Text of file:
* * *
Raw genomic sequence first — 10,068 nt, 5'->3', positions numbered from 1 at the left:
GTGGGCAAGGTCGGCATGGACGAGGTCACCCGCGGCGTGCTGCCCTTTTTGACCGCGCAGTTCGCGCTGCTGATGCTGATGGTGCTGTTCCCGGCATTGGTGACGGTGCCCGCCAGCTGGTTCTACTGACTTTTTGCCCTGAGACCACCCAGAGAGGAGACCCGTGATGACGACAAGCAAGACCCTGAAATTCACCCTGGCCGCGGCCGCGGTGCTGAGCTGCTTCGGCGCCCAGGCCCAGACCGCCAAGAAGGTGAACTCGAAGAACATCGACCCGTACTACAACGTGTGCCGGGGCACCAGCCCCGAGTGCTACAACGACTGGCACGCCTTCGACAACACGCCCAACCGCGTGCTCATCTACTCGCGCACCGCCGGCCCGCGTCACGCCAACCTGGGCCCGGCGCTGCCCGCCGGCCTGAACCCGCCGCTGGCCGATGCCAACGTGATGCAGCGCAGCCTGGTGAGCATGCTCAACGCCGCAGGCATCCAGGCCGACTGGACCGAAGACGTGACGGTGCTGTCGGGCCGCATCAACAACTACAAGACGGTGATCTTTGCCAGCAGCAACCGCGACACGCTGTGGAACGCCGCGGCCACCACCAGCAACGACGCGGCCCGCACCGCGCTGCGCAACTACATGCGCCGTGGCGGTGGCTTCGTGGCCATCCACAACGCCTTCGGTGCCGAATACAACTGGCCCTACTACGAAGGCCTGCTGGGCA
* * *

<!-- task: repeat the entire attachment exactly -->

Raw genomic sequence first — 10,068 nt, 5'->3', positions numbered from 1 at the left:
GTGGGCAAGGTCGGCATGGACGAGGTCACCCGCGGCGTGCTGCCCTTTTTGACCGCGCAGTTCGCGCTGCTGATGCTGATGGTGCTGTTCCCGGCATTGGTGACGGTGCCCGCCAGCTGGTTCTACTGACTTTTTGCCCTGAGACCACCCAGAGAGGAGACCCGTGATGACGACAAGCAAGACCCTGAAATTCACCCTGGCCGCGGCCGCGGTGCTGAGCTGCTTCGGCGCCCAGGCCCAGACCGCCAAGAAGGTGAACTCGAAGAACATCGACCCGTACTACAACGTGTGCCGGGGCACCAGCCCCGAGTGCTACAACGACTGGCACGCCTTCGACAACACGCCCAACCGCGTGCTCATCTACTCGCGCACCGCCGGCCCGCGTCACGCCAACCTGGGCCCGGCGCTGCCCGCCGGCCTGAACCCGCCGCTGGCCGATGCCAACGTGATGCAGCGCAGCCTGGTGAGCATGCTCAACGCCGCAGGCATCCAGGCCGACTGGACCGAAGACGTGACGGTGCTGTCGGGCCGCATCAACAACTACAAGACGGTGATCTTTGCCAGCAGCAACCGCGACACGCTGTGGAACGCCGCGGCCACCACCAGCAACGACGCGGCCCGCACCGCGCTGCGCAACTACATGCGCCGTGGCGGTGGCTTCGTGGCCATCCACAACGCCTTCGGTGCCGAATACAACTGGCCCTACTACGAAGGCCTGCTGGGCA